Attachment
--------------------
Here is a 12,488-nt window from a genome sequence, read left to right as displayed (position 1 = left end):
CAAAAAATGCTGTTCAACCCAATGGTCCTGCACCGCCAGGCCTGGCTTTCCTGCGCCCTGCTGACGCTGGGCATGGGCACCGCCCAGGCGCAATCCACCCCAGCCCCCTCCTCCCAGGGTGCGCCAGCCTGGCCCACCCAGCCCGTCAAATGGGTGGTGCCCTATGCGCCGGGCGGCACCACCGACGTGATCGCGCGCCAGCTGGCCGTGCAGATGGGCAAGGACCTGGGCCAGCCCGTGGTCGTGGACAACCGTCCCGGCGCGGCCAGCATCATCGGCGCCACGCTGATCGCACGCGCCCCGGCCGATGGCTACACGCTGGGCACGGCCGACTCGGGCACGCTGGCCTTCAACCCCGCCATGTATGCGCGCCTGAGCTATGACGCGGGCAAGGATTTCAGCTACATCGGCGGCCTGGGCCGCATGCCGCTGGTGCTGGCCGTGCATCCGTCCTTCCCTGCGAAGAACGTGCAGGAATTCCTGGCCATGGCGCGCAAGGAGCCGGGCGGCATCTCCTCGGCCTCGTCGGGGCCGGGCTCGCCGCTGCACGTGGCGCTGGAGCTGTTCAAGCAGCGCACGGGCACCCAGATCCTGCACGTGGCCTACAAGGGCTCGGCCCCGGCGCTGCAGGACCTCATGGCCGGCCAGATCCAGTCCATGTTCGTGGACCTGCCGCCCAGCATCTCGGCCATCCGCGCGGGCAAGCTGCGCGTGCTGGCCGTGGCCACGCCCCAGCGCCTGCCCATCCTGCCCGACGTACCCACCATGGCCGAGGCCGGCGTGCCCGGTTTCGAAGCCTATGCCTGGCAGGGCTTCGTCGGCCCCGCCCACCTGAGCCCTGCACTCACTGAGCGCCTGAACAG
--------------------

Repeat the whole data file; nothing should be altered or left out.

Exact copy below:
Here is a 12,488-nt window from a genome sequence, read left to right as displayed (position 1 = left end):
CAAAAAATGCTGTTCAACCCAATGGTCCTGCACCGCCAGGCCTGGCTTTCCTGCGCCCTGCTGACGCTGGGCATGGGCACCGCCCAGGCGCAATCCACCCCAGCCCCCTCCTCCCAGGGTGCGCCAGCCTGGCCCACCCAGCCCGTCAAATGGGTGGTGCCCTATGCGCCGGGCGGCACCACCGACGTGATCGCGCGCCAGCTGGCCGTGCAGATGGGCAAGGACCTGGGCCAGCCCGTGGTCGTGGACAACCGTCCCGGCGCGGCCAGCATCATCGGCGCCACGCTGATCGCACGCGCCCCGGCCGATGGCTACACGCTGGGCACGGCCGACTCGGGCACGCTGGCCTTCAACCCCGCCATGTATGCGCGCCTGAGCTATGACGCGGGCAAGGATTTCAGCTACATCGGCGGCCTGGGCCGCATGCCGCTGGTGCTGGCCGTGCATCCGTCCTTCCCTGCGAAGAACGTGCAGGAATTCCTGGCCATGGCGCGCAAGGAGCCGGGCGGCATCTCCTCGGCCTCGTCGGGGCCGGGCTCGCCGCTGCACGTGGCGCTGGAGCTGTTCAAGCAGCGCACGGGCACCCAGATCCTGCACGTGGCCTACAAGGGCTCGGCCCCGGCGCTGCAGGACCTCATGGCCGGCCAGATCCAGTCCATGTTCGTGGACCTGCCGCCCAGCATCTCGGCCATCCGCGCGGGCAAGCTGCGCGTGCTGGCCGTGGCCACGCCCCAGCGCCTGCCCATCCTGCCCGACGTACCCACCATGGCCGAGGCCGGCGTGCCCGGTTTCGAAGCCTATGCCTGGCAGGGCTTCGTCGGCCCCGCCCACCTGAGCCCTGCACTCACTGAGCGCCTGAACAG